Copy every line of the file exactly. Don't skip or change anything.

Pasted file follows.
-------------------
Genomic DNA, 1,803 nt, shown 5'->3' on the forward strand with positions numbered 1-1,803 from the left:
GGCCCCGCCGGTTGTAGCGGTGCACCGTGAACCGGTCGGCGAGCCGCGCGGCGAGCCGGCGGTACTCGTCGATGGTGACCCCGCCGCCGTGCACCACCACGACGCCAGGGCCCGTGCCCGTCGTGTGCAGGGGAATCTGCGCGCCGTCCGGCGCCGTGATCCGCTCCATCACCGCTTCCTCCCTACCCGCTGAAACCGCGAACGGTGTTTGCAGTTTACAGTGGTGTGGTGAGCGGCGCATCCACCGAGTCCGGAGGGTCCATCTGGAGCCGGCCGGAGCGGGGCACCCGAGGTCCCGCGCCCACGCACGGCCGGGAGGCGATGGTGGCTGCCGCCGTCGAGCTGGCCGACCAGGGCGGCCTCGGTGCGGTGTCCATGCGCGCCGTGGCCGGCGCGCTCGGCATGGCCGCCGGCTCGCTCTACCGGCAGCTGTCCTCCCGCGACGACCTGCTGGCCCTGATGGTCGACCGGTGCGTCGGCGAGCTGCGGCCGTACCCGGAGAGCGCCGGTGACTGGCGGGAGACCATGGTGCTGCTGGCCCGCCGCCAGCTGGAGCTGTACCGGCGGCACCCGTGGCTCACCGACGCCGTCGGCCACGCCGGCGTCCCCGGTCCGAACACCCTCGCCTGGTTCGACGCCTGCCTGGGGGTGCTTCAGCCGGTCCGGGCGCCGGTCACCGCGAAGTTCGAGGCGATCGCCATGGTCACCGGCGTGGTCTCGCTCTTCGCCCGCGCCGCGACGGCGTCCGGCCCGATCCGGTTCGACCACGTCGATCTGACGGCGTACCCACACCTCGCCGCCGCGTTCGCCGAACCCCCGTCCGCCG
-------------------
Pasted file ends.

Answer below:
Genomic DNA, 1,803 nt, shown 5'->3' on the forward strand with positions numbered 1-1,803 from the left:
GGCCCCGCCGGTTGTAGCGGTGCACCGTGAACCGGTCGGCGAGCCGCGCGGCGAGCCGGCGGTACTCGTCGATGGTGACCCCGCCGCCGTGCACCACCACGACGCCAGGGCCCGTGCCCGTCGTGTGCAGGGGAATCTGCGCGCCGTCCGGCGCCGTGATCCGCTCCATCACCGCTTCCTCCCTACCCGCTGAAACCGCGAACGGTGTTTGCAGTTTACAGTGGTGTGGTGAGCGGCGCATCCACCGAGTCCGGAGGGTCCATCTGGAGCCGGCCGGAGCGGGGCACCCGAGGTCCCGCGCCCACGCACGGCCGGGAGGCGATGGTGGCTGCCGCCGTCGAGCTGGCCGACCAGGGCGGCCTCGGTGCGGTGTCCATGCGCGCCGTGGCCGGCGCGCTCGGCATGGCCGCCGGCTCGCTCTACCGGCAGCTGTCCTCCCGCGACGACCTGCTGGCCCTGATGGTCGACCGGTGCGTCGGCGAGCTGCGGCCGTACCCGGAGAGCGCCGGTGACTGGCGGGAGACCATGGTGCTGCTGGCCCGCCGCCAGCTGGAGCTGTACCGGCGGCACCCGTGGCTCACCGACGCCGTCGGCCACGCCGGCGTCCCCGGTCCGAACACCCTCGCCTGGTTCGACGCCTGCCTGGGGGTGCTTCAGCCGGTCCGGGCGCCGGTCACCGCGAAGTTCGAGGCGATCGCCATGGTCACCGGCGTGGTCTCGCTCTTCGCCCGCGCCGCGACGGCGTCCGGCCCGATCCGGTTCGACCACGTCGATCTGACGGCGTACCCACACCTCGCCGCCGCGTTCGCCGAACCCCCGTCCGCCG